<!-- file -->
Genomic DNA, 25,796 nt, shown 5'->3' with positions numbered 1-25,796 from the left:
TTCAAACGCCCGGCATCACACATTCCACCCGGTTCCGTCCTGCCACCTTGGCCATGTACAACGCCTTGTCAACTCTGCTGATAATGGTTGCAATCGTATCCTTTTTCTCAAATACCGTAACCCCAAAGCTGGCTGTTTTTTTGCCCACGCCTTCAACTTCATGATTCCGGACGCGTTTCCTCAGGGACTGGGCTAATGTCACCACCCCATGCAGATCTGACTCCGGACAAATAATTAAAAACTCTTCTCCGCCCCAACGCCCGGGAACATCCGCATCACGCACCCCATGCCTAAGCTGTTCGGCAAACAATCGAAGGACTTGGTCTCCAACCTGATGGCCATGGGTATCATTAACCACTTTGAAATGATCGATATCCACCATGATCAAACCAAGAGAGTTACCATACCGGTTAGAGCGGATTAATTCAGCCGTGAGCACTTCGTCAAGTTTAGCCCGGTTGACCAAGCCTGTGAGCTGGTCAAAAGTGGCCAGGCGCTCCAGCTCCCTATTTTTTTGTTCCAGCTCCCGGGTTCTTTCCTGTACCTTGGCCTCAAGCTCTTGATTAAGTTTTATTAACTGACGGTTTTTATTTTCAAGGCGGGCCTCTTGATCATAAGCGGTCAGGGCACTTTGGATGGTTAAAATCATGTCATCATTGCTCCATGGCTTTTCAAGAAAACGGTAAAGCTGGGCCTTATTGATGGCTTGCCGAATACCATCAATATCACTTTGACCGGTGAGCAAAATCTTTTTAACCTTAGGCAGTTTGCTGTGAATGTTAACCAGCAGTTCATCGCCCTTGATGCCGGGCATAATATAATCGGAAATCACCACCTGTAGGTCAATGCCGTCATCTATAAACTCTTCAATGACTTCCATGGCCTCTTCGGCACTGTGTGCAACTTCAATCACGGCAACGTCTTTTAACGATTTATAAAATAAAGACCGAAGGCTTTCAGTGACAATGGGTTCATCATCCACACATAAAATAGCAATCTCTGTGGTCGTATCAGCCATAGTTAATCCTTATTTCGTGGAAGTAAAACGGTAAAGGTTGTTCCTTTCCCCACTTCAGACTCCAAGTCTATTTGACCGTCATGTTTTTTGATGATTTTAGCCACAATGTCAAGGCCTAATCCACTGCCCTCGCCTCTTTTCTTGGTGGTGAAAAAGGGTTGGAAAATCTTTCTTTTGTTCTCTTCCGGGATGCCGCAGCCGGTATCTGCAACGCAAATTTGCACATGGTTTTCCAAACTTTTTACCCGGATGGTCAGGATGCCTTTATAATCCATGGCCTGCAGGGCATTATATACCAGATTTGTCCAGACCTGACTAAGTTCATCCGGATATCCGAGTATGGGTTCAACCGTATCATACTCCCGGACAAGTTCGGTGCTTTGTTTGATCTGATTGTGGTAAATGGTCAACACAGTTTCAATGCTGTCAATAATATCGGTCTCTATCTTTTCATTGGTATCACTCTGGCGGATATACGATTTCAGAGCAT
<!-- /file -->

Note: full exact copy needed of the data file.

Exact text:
Genomic DNA, 25,796 nt, shown 5'->3' with positions numbered 1-25,796 from the left:
TTCAAACGCCCGGCATCACACATTCCACCCGGTTCCGTCCTGCCACCTTGGCCATGTACAACGCCTTGTCAACTCTGCTGATAATGGTTGCAATCGTATCCTTTTTCTCAAATACCGTAACCCCAAAGCTGGCTGTTTTTTTGCCCACGCCTTCAACTTCATGATTCCGGACGCGTTTCCTCAGGGACTGGGCTAATGTCACCACCCCATGCAGATCTGACTCCGGACAAATAATTAAAAACTCTTCTCCGCCCCAACGCCCGGGAACATCCGCATCACGCACCCCATGCCTAAGCTGTTCGGCAAACAATCGAAGGACTTGGTCTCCAACCTGATGGCCATGGGTATCATTAACCACTTTGAAATGATCGATATCCACCATGATCAAACCAAGAGAGTTACCATACCGGTTAGAGCGGATTAATTCAGCCGTGAGCACTTCGTCAAGTTTAGCCCGGTTGACCAAGCCTGTGAGCTGGTCAAAAGTGGCCAGGCGCTCCAGCTCCCTATTTTTTTGTTCCAGCTCCCGGGTTCTTTCCTGTACCTTGGCCTCAAGCTCTTGATTAAGTTTTATTAACTGACGGTTTTTATTTTCAAGGCGGGCCTCTTGATCATAAGCGGTCAGGGCACTTTGGATGGTTAAAATCATGTCATCATTGCTCCATGGCTTTTCAAGAAAACGGTAAAGCTGGGCCTTATTGATGGCTTGCCGAATACCATCAATATCACTTTGACCGGTGAGCAAAATCTTTTTAACCTTAGGCAGTTTGCTGTGAATGTTAACCAGCAGTTCATCGCCCTTGATGCCGGGCATAATATAATCGGAAATCACCACCTGTAGGTCAATGCCGTCATCTATAAACTCTTCAATGACTTCCATGGCCTCTTCGGCACTGTGTGCAACTTCAATCACGGCAACGTCTTTTAACGATTTATAAAATAAAGACCGAAGGCTTTCAGTGACAATGGGTTCATCATCCACACATAAAATAGCAATCTCTGTGGTCGTATCAGCCATAGTTAATCCTTATTTCGTGGAAGTAAAACGGTAAAGGTTGTTCCTTTCCCCACTTCAGACTCCAAGTCTATTTGACCGTCATGTTTTTTGATGATTTTAGCCACAATGTCAAGGCCTAATCCACTGCCCTCGCCTCTTTTCTTGGTGGTGAAAAAGGGTTGGAAAATCTTTCTTTTGTTCTCTTCCGGGATGCCGCAGCCGGTATCTGCAACGCAAATTTGCACATGGTTTTCCAAACTTTTTACCCGGATGGTCAGGATGCCTTTATAATCCATGGCCTGCAGGGCATTATATACCAGATTTGTCCAGACCTGACTAAGTTCATCCGGATATCCGAGTATGGGTTCAACCGTATCATACTCCCGGACAAGTTCGGTGCTTTGTTTGATCTGATTGTGGTAAATGGTCAACACAGTTTCAATGCTGTCAATAATATCGGTCTCTATCTTTTCATTGGTATCACTCTGGCGGATATACGATTTCAGAGCAT